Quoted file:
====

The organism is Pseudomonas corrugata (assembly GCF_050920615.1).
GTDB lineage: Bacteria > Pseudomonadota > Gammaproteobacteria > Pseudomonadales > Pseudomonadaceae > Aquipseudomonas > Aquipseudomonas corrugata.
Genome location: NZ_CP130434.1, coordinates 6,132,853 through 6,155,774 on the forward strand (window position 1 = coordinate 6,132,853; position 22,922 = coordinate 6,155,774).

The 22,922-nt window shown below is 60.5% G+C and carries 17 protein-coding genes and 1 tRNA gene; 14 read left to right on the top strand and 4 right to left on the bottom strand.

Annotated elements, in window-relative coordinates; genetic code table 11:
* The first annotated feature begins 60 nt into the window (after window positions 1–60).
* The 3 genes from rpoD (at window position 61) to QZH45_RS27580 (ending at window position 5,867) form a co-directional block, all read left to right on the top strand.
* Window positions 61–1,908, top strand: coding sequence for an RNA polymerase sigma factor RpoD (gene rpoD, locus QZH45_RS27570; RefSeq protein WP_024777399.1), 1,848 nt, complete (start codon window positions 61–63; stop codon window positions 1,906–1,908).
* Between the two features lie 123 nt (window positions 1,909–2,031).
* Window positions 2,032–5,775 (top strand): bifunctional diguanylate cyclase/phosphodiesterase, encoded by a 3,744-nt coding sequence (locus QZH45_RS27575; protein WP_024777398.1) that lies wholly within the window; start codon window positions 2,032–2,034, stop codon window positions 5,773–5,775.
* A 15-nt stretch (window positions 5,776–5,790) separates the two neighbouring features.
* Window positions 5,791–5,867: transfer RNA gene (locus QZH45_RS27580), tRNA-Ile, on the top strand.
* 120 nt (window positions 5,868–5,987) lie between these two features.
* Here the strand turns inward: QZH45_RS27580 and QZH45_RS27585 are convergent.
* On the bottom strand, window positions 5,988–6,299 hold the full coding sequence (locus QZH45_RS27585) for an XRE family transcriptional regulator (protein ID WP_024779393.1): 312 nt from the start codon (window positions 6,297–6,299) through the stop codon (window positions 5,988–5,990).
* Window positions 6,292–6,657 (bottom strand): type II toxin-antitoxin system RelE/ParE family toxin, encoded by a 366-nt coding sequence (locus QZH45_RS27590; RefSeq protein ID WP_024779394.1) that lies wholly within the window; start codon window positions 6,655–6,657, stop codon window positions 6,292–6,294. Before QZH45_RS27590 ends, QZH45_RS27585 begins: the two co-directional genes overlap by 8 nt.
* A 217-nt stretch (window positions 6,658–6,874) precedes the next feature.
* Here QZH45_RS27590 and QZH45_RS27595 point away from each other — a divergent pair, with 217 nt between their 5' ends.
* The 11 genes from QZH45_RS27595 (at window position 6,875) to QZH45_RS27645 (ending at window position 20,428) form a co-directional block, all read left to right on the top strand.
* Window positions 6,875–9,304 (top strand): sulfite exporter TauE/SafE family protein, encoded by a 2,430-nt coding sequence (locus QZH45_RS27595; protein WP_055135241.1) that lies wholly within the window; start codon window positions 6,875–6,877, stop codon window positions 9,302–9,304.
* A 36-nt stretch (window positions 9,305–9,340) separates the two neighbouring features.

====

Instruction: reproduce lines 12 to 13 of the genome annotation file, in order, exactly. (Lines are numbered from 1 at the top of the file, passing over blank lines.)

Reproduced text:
* Window positions 5,791–5,867: transfer RNA gene (locus QZH45_RS27580), tRNA-Ile, on the top strand.
* 120 nt (window positions 5,868–5,987) lie between these two features.